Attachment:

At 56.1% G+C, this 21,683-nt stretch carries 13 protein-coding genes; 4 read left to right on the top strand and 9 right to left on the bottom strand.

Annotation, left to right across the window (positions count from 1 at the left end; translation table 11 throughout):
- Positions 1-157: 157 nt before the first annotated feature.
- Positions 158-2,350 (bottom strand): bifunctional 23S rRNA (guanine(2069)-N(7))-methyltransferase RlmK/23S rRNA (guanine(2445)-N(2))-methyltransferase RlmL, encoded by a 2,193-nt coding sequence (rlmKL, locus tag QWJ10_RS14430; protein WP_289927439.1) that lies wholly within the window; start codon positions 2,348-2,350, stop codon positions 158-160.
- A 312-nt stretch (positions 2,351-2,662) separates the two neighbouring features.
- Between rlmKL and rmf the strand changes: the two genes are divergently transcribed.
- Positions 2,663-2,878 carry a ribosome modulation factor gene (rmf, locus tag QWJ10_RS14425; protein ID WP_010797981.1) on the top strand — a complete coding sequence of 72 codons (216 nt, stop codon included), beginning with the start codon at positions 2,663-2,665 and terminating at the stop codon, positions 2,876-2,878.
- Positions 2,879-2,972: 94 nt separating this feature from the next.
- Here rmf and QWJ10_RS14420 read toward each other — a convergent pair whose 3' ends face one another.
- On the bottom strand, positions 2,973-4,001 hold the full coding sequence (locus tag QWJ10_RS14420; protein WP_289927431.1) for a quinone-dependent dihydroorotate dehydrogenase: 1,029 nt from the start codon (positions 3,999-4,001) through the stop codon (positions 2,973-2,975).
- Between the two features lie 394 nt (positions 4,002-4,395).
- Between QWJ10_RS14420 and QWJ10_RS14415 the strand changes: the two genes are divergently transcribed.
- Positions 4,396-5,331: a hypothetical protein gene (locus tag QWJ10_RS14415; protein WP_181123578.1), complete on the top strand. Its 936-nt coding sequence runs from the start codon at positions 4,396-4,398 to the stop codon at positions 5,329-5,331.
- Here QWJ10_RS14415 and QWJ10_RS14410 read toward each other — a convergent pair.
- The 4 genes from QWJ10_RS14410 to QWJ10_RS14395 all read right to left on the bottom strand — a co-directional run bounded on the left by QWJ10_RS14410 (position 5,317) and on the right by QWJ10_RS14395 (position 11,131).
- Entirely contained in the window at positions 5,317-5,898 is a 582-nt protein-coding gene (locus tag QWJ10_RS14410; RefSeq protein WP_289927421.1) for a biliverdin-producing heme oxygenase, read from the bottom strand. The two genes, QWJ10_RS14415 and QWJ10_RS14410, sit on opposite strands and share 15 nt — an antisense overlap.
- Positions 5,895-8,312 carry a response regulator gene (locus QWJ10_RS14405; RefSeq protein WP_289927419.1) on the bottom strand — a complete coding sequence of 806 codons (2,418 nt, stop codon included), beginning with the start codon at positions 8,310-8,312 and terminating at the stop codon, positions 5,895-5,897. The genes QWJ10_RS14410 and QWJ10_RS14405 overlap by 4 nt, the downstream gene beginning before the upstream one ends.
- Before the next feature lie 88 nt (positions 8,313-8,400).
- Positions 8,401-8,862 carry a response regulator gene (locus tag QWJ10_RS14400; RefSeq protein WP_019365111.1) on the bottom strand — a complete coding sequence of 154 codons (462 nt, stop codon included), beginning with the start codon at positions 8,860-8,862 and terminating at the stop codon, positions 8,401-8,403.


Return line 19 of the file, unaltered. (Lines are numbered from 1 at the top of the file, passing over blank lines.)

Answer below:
- Positions 8,401-8,862 carry a response regulator gene (locus tag QWJ10_RS14400; RefSeq protein WP_019365111.1) on the bottom strand — a complete coding sequence of 154 codons (462 nt, stop codon included), beginning with the start codon at positions 8,860-8,862 and terminating at the stop codon, positions 8,401-8,403.